BATON ROUGE, LA (WAFB) - Tia Williams-Edwards is the mother of twin boys, Blaine and Bryce, born prematurely and soon diagnosed with autism.
"They were fighters from the very beginning," Williams-Edwards said.
The three have busy lives, as the teens continue to learn how to function with autism. Williams-Edwards explained that children with autism are described on different levels on a spectrum.
"Bryce is my higher functioning. My other twin (Blaine) is on the opposite end of the spectrum. He is more nonverbal and requires a significant amount of resources and care," Williams-Edwards added.
Both are now in the ninth grade at Woodlawn High School. Bryce attends regular classes, while Blaine is in a classroom that focuses on autism and learning life skills.
To make sure Blaine and others can function as adults, extra therapy after school at another location is critical for both brothers. The focus for Bryce is interacting with peers. For Blaine, it's different.
"He, like his brother, receives the applied behavior analysis. So, we get that outside of the school. His is very intensive. We go just about every day," Williams-Edwards explained.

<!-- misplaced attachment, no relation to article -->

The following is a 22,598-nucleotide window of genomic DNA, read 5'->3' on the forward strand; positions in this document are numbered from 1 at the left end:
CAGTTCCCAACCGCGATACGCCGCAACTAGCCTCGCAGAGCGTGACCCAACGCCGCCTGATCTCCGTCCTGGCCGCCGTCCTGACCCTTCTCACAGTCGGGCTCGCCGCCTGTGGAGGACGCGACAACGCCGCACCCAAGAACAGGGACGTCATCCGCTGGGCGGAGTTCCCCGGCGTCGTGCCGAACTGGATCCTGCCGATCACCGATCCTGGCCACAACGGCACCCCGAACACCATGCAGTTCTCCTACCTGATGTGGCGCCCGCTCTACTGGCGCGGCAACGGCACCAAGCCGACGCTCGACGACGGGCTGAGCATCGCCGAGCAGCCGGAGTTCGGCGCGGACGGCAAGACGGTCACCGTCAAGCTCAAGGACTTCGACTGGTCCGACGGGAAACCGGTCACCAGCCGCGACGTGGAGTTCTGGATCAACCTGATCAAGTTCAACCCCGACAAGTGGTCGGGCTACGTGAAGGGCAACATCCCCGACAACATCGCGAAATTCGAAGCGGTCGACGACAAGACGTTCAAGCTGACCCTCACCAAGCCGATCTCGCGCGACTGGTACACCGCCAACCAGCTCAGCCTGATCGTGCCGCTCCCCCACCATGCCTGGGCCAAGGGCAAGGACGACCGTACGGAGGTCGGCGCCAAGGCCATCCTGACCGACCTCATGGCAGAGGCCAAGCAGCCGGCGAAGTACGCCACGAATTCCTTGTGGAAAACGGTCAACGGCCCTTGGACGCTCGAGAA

Things would be easier if they could go somewhere else for the extra therapy. That's where the new, yet to open, NHS Autism Center comes in. It is a third party resource for kids living with this challenge.
According to the NSH Autism Center, offered services will be, "a special education school for students ages 5-21, ABA (applied behavioral analysis) and specialized therapy services, and a kindergarten readiness program for children ages 3-5 called 'Bee Me.'"
"The occupational, the speech, the ABA and everything; under one roof in addition to the community based and vocational just seems like heaven on earth," Williams- Edwards stated.
Karen Markle, NSH Executive Vice President for Education and Autism Services, said an estimated 2,300 kids in the area under the age of 13 are living with autism.
"Many of them are accessing services that are available in their local community," Markle said. "Most of those services are provided to an array of individuals. And so, there's simply just not enough resources. As a needs assessment study, when you look at the community, being able to fill every aspect of a continuum is something that takes an entire team of providers to do and we're hoping to be a part of that team puzzle."
Williams-Edwards also said this resource is not only a big win for the community, it's a step towards a better life for her boys.
"There is not enough out here that we can say right now that we don't want any other partner coming into our city, into our state, to help us in providing services. There are so many of our parents and young people that go wanting every day," she stated.
The center is scheduled to open in March.